You make it sound simple, but implementing that scenario would involve managing a lot of moving parts and partners. Any advice on how to do that?

You’re right. It requires a lot of conversations with Starbucks, with the phone company, with the IT people. In fact it’s quite a complicated process. Honestly, many marketers will shy away from following this path because once you have to get someone in finance and legal and billing involved—not to mention Starbucks—well, it’s just easier to let someone else go first. But I think it’s up to the CMO to pick a couple of interesting, innovative projects. And you need to insist that they get done in an ambitious timeframe, like a year, because if you’re the CMO of Delta, well, you never know if that project is going to become the difference between a valuable customer flying Delta or not flying Delta. So yes, it’s difficult, undoubtedly, especially for anyone looking for a magic wand that will stitch the infrastructure together. That’s not going to happen. It has to be glued together with a ball of string.

What’s your advice for working with the IT department?

The most important advice I can give is to have a basic understanding of technology. Certainly I’m into technology. When I’m having conversations with technical people about platforms or billing systems or various other interactions, I at least have the first idea what they’re talking about. If you’re not interested in technology and you’re not able to speak their language, then a tough conversation becomes even more difficult. Those guys have a list of 100 things to do and 100 things to be fixed today and they run at a furious pace. So you either have to get in line or you find a good business reason for why what you want to do is important and therefore jump the queue. Working with IT requires planning. In marketing, you can improvise and make stuff up. That’s part of the fun of the job. In IT you can’t really do that. It’s a much more controlled, methodical process.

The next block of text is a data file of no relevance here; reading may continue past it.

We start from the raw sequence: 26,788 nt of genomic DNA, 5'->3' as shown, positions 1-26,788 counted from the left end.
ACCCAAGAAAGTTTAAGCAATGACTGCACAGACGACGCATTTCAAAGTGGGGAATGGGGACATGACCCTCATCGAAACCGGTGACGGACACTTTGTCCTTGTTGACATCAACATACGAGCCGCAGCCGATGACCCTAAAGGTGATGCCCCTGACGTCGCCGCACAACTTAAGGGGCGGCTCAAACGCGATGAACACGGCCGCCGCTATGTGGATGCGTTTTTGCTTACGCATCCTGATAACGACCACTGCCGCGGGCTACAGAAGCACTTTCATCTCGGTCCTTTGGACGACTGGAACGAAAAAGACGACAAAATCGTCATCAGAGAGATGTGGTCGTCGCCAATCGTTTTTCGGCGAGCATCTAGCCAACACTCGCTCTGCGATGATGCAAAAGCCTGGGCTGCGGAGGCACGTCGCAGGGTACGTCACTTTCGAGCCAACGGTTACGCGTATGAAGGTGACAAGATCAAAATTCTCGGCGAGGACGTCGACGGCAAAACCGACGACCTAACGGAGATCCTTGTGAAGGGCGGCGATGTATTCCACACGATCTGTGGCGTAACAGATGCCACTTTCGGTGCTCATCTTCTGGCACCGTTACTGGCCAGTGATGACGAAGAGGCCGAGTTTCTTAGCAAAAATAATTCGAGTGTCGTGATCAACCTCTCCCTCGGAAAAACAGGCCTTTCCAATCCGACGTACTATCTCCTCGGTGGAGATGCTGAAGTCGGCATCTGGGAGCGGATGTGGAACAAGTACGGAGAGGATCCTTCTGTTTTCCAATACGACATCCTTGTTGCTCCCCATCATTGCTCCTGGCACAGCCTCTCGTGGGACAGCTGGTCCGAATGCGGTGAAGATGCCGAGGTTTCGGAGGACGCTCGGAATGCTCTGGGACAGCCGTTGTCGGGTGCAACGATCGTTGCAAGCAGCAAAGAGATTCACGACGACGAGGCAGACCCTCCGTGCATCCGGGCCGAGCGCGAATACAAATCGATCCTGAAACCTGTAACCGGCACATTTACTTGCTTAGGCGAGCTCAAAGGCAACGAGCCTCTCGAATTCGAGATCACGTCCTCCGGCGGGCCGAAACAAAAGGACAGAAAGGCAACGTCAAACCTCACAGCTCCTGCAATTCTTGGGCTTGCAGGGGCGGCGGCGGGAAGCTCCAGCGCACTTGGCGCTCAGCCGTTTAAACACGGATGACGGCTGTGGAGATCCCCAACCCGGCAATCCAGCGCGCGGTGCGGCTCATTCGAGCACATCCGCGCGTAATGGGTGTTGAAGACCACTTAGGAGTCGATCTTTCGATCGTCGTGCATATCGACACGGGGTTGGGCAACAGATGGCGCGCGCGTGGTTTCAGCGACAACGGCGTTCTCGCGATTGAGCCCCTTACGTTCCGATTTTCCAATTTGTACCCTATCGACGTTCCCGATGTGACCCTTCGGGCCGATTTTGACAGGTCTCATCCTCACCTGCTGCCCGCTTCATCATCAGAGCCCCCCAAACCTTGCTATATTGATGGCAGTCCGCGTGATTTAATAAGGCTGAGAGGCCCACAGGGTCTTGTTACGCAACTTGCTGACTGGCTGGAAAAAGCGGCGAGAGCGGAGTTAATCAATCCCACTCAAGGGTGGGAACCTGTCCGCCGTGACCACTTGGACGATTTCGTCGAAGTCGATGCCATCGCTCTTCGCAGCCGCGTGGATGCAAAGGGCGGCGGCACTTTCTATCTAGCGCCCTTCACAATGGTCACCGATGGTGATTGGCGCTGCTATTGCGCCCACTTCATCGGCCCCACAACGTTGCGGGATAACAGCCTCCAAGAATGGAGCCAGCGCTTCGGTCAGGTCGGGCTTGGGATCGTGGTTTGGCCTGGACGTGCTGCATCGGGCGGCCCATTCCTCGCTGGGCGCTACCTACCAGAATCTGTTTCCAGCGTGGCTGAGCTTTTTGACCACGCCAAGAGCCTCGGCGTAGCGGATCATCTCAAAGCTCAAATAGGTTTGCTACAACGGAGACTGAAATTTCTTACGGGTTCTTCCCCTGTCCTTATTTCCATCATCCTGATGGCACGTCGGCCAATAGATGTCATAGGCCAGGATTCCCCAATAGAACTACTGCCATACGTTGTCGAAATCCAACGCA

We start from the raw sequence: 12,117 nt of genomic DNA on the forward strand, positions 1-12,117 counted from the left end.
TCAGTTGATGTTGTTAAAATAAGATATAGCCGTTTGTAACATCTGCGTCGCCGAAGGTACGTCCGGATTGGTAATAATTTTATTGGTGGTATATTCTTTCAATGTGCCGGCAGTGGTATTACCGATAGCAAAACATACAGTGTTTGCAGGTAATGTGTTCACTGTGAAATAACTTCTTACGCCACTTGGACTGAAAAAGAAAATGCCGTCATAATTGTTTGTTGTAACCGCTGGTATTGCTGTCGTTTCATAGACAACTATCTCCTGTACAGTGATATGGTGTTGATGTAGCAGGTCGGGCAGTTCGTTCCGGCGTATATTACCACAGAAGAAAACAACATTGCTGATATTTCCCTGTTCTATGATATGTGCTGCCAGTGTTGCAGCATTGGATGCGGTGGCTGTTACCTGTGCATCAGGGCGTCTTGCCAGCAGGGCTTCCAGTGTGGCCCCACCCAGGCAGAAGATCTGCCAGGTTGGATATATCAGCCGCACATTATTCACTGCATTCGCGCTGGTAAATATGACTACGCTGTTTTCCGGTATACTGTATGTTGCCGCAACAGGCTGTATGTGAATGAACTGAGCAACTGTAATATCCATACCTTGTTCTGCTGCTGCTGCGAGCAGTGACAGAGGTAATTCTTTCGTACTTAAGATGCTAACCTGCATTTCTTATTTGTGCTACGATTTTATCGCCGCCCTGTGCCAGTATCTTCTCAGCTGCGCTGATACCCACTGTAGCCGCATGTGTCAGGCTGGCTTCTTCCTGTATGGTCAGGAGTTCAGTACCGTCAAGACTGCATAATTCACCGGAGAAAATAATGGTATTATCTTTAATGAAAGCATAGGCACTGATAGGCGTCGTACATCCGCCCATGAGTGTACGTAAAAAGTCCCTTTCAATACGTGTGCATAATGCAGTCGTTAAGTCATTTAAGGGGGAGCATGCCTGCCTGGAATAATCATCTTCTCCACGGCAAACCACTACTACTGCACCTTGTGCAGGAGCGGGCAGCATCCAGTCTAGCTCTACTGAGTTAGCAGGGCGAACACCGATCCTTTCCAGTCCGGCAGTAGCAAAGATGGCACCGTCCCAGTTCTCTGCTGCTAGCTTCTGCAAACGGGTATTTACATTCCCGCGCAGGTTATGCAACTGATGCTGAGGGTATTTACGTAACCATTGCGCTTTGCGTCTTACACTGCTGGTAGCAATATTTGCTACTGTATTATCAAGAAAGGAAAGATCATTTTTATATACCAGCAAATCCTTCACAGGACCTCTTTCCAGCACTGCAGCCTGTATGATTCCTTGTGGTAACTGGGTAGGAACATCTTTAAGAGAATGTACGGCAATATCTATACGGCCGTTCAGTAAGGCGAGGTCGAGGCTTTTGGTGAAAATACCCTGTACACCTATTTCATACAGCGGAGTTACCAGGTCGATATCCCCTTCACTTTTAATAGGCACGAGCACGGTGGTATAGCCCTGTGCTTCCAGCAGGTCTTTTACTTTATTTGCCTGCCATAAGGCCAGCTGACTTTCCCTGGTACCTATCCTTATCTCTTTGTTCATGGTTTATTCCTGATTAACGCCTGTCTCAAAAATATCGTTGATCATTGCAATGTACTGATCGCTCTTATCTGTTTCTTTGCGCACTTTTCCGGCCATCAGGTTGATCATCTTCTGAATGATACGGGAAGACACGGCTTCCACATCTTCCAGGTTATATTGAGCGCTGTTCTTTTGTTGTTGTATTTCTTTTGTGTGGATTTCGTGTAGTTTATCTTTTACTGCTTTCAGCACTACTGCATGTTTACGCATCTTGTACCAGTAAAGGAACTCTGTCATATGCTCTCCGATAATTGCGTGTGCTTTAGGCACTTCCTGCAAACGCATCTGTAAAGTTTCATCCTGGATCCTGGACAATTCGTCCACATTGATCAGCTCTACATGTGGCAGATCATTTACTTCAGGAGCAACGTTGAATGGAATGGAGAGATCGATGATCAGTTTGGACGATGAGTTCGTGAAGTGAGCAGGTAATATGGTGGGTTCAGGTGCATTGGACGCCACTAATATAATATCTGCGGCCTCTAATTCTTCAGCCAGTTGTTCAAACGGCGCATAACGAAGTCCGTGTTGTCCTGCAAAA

What common mistakes would you suggest watching out for?

It’s a bit presumptuous for me to say what’s a mistake, but I think there are some golden rules to remember. They apply to marketing generally, but they’re exaggerated in mobile. The first one would be: Don’t invade personal space. You don’t want to cross that line. You also need an understanding of the local culture and what is acceptable in various markets. If you’re a CMO trying to gain a foothold in Indonesia, Vietnam and Thailand, you need to realize that each of those countries has particular cultural dynamics and norms that affect behavior. So don’t think of those countries as a region; they’re a collection of co- located nation states. It’s as though you were building a European marketing strategy. You would approach the Spaniards differently from the Italians or the Brits or the Germans. Except here it’s even more important, because if you get it wrong, your mistake gets sent around at 100 miles an hour. Having said that, you must try things or you’ll never get anywhere. My best advice is to get on with it; you’ve got a lot of learning to do. We all do. People were advertising on television before everyone had televisions. Don’t wait until everyone else is already there or you’ll be playing catch up.